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Senator Lynn Beyak suspended for refusing to delete racist website posts

A picture of Senator Lynn Beyak accompanies other Senators official portraits on a display outside the Senate on Parliament Hill in Ottawa on Thursday, Sept. 21, 2017. The Senate's ethics committee is recommending that Sen. Beyak be suspended for the duration of the current Parliament with conditions including no remuneration or reimbursement of expenses from the upper chamber.THE CANADIAN PRESS/Sean Kilpatrick

Senators have voted to suspend Lynn Beyak without pay from the Senate for refusing to delete racist letters about Indigenous people from her website.

The suspension applies only to the remainder of the current session of Parliament; she’ll be able to resume sitting as a senator when a new session begins following the Oct. 21 federal election.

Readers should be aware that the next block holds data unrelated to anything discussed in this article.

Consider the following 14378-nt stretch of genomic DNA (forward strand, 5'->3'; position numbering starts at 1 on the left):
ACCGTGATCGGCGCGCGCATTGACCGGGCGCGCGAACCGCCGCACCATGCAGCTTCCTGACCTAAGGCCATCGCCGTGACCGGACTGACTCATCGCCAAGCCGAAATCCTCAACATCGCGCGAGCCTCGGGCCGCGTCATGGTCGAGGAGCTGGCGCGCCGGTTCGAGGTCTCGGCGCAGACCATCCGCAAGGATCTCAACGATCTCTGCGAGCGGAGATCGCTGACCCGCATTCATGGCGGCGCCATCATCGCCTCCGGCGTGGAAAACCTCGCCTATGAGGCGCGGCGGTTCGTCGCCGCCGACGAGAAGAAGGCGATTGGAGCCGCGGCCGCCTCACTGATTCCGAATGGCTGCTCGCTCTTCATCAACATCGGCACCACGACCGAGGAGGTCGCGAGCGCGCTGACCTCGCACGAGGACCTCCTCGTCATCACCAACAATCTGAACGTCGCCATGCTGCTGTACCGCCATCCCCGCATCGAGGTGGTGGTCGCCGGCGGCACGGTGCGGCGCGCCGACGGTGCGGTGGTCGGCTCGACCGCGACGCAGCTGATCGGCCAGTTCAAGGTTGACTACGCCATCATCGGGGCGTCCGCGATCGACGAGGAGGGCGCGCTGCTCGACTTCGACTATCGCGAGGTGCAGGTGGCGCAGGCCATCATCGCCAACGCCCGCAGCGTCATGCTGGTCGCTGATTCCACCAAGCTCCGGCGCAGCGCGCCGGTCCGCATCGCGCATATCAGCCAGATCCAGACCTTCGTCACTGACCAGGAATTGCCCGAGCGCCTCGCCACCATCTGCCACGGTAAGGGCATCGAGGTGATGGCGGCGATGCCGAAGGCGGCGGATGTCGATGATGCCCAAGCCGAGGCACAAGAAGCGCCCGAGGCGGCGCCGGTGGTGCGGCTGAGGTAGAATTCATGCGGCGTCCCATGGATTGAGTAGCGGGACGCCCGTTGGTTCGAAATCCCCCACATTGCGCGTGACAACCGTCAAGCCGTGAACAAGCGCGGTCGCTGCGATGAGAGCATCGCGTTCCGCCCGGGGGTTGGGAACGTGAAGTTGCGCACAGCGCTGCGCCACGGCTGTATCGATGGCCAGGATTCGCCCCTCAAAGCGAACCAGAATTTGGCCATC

However, if Beyak continues to refuse to comply with remedial measures recommended last month by the Senate’s ethics committee, the Senate could consider further action against her in future.

The committee recommended that Beyak complete, at her own expense, “educational programs related to racism” towards Indigenous people; apologize in writing to the Senate; and delete the offending letters from her website.

Beyak insists the letters – posted in response to a 2018 speech in which she argued that Indian residential schools did a lot of good for Indigenous children, although many suffered physical and sexual abuse – are not racist.

But the Senate’s ethics officer, Pierre Legault, concluded in March that five of the letters contained racist content, suggesting that Indigenous people are lazy, chronic whiners who are milking the residential-schools issue to get government handouts.

Beyak was appointed to the Senate in 2013 by former prime minister Stephen Harper. She was kicked out of the Conservative caucus last year over her refusal to remove the letters from her website.